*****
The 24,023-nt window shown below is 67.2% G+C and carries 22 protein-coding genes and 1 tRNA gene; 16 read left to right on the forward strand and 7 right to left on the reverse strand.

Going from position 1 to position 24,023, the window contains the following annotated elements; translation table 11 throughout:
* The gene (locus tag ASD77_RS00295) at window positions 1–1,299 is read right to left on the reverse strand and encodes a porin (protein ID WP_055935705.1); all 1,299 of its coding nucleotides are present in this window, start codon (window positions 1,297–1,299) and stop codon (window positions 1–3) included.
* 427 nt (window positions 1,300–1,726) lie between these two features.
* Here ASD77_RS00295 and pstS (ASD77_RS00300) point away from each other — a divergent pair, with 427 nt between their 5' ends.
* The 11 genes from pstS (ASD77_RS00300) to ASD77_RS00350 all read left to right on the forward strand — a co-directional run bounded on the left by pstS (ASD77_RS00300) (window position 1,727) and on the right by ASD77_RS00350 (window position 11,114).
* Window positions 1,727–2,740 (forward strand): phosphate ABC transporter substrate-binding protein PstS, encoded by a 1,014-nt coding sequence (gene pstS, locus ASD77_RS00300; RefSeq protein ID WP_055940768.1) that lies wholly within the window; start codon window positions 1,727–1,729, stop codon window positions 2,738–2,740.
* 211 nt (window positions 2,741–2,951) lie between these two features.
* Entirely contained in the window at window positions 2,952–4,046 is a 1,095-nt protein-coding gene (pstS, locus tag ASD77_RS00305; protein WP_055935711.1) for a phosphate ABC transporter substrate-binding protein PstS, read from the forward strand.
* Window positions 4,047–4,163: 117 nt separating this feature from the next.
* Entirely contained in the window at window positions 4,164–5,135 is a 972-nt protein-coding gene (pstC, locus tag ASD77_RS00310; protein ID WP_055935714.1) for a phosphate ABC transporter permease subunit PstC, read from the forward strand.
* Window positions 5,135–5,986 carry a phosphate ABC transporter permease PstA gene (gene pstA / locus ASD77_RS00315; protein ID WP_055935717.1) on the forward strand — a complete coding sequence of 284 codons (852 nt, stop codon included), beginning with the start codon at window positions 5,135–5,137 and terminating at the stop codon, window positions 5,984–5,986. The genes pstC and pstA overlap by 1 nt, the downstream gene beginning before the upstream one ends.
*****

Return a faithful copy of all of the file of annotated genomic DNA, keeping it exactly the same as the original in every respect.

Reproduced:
The 24,023-nt window shown below is 67.2% G+C and carries 22 protein-coding genes and 1 tRNA gene; 16 read left to right on the forward strand and 7 right to left on the reverse strand.

Going from position 1 to position 24,023, the window contains the following annotated elements; translation table 11 throughout:
* The gene (locus tag ASD77_RS00295) at window positions 1–1,299 is read right to left on the reverse strand and encodes a porin (protein ID WP_055935705.1); all 1,299 of its coding nucleotides are present in this window, start codon (window positions 1,297–1,299) and stop codon (window positions 1–3) included.
* 427 nt (window positions 1,300–1,726) lie between these two features.
* Here ASD77_RS00295 and pstS (ASD77_RS00300) point away from each other — a divergent pair, with 427 nt between their 5' ends.
* The 11 genes from pstS (ASD77_RS00300) to ASD77_RS00350 all read left to right on the forward strand — a co-directional run bounded on the left by pstS (ASD77_RS00300) (window position 1,727) and on the right by ASD77_RS00350 (window position 11,114).
* Window positions 1,727–2,740 (forward strand): phosphate ABC transporter substrate-binding protein PstS, encoded by a 1,014-nt coding sequence (gene pstS, locus ASD77_RS00300; RefSeq protein ID WP_055940768.1) that lies wholly within the window; start codon window positions 1,727–1,729, stop codon window positions 2,738–2,740.
* 211 nt (window positions 2,741–2,951) lie between these two features.
* Entirely contained in the window at window positions 2,952–4,046 is a 1,095-nt protein-coding gene (pstS, locus tag ASD77_RS00305; protein WP_055935711.1) for a phosphate ABC transporter substrate-binding protein PstS, read from the forward strand.
* Window positions 4,047–4,163: 117 nt separating this feature from the next.
* Entirely contained in the window at window positions 4,164–5,135 is a 972-nt protein-coding gene (pstC, locus tag ASD77_RS00310; protein ID WP_055935714.1) for a phosphate ABC transporter permease subunit PstC, read from the forward strand.
* Window positions 5,135–5,986 carry a phosphate ABC transporter permease PstA gene (gene pstA / locus ASD77_RS00315; protein ID WP_055935717.1) on the forward strand — a complete coding sequence of 284 codons (852 nt, stop codon included), beginning with the start codon at window positions 5,135–5,137 and terminating at the stop codon, window positions 5,984–5,986. The genes pstC and pstA overlap by 1 nt, the downstream gene beginning before the upstream one ends.